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Joseph Coupal - Tuesday, April 06, 2010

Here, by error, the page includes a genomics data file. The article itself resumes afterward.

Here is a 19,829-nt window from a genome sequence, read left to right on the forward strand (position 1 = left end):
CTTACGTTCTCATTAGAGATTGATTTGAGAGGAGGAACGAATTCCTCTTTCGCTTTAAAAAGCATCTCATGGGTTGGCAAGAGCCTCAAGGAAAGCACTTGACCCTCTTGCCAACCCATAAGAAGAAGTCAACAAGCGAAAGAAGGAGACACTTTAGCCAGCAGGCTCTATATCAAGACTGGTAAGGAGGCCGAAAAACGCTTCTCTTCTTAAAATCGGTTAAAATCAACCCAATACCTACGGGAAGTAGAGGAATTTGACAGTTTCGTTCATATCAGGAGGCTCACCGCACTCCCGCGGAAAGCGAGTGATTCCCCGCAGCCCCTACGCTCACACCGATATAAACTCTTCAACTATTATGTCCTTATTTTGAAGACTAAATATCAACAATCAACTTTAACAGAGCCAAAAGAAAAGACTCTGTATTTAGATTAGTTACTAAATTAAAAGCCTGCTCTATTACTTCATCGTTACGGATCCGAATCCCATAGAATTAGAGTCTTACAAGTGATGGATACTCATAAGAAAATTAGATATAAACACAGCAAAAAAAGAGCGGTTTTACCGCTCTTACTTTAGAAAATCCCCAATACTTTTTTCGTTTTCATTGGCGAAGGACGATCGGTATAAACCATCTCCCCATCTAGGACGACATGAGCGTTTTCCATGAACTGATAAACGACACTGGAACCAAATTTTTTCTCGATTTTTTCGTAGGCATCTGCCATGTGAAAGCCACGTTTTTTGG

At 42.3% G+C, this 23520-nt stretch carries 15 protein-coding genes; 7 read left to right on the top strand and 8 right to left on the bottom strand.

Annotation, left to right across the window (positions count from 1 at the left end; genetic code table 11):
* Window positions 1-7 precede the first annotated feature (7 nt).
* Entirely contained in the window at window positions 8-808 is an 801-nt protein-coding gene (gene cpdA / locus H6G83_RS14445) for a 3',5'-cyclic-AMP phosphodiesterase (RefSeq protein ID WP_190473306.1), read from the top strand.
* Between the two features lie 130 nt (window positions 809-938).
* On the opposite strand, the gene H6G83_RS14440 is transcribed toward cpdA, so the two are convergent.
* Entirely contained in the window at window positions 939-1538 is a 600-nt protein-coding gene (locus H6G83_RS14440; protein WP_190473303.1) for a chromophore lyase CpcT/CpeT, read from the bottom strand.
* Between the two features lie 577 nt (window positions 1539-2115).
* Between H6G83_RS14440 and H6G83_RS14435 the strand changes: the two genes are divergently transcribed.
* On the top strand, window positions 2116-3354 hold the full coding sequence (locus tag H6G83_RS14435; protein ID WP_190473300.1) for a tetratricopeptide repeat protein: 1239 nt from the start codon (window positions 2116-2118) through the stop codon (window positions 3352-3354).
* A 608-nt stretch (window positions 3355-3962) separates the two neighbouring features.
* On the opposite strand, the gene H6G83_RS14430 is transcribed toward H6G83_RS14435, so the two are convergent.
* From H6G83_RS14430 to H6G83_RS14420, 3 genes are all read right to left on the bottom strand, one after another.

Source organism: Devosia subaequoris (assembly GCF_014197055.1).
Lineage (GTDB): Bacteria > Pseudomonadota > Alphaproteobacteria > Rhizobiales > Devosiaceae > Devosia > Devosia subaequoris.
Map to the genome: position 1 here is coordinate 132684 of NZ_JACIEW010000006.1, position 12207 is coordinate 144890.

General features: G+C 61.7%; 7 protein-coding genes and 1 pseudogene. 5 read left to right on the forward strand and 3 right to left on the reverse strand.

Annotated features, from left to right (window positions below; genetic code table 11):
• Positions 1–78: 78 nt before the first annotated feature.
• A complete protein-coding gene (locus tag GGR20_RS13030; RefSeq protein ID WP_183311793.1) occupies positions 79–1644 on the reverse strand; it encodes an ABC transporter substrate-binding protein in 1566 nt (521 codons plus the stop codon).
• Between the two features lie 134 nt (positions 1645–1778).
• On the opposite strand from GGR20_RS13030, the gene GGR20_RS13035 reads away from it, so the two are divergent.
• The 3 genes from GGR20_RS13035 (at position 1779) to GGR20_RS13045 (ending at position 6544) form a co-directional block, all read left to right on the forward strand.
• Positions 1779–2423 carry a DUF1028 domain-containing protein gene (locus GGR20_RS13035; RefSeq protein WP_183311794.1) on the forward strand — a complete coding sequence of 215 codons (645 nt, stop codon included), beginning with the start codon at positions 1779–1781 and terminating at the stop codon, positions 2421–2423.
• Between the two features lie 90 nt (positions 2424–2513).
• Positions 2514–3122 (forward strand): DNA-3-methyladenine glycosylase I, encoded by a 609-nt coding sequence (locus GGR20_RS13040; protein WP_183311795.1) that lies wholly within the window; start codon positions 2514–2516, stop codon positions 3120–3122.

For Massachusetts prosecutors, proving prior DUI convictions has just gotten easier. In the recent case of Commonwealth v. McMullen, decided April 2, 2010, the Massachusetts Appeals Court held that prosecutors may use certified records from the Registry of Motor Vehicles and District Court in order to prove that a defendant had previously been convicted of operating under the influence. Also of significance, the court decided that the prosecutor did not need to show that the defendant was represented by an attorney (or waived his right to counsel) in the prior case before being able to use the conviction to enhance a sentence. Applying a legal fiction called the “presumption of regularity,” the court stated that a defendant is generally presumed to be represented, so the prosecution need not come forward with proof on the point unless the defendant first makes a showing that the conviction was obtained without representation by counsel. This case ignores the reality of how some district courts conducted business prior to the 1994 inception of the so-called “green sheet” that the court promulgated in order to comply with Rule 12 of the Masachusetts criminal rules. Prior to the 1990′s, many judges failed to properly advise defendants of their due process rights, and DUI charges were often resolved by a sixty-second-long hearing at arraignment and $100 fine. Later, and long after the tape of the hearing was destroyed by court policy, the legislature decided to count all DUI offenses in a person’s life, not just the recent ones where the court would have necessary advised the defendant of his rights. This system, akin to changing the rules of a football game after all the downs have been played, hurts defendants because it hampers their ability to litigate the issue of whether the earlier conviction was constitutionally valid. This situation often arises where there is an actual box on the first page of the official court docket that the court official is required to check, stating whether the defendant was advised of his right to counsel and whether he either had an attorney or properly waived his right. Many times, we see that this crucial box was left blank, and there is nothing noted on the docket that speaks to the issue. Unfortunately, a defendant is not allowed to assert any “presumption of regularity” to state the reality that often was the case in district court: that the docket correctly memorialized what took place. Where the official court docket is silent on the question of whether a defendant had or waived an attorney, and no appearance of counsel is noted on the docket or in the court file, how is this proper evidence that an attorney was involved in the case? This is why I referred to the “presumption of regularity” as a legal fiction. It is my sincere hope that, although judges may be free to presume that an attorney was involved, despite the lack of any evidence that one in fact was, thoughtful judges will continue to decline to do so. If convictions long thought closed are going to be used to enhance penalties twenty five or more years later, resulting in exposure to mandatory jail sentences, then the court should require indefinite electronic storage of the recordings of these crucual hearings for later review, or in the alternative, be required to live with the information that is in its own official court records.

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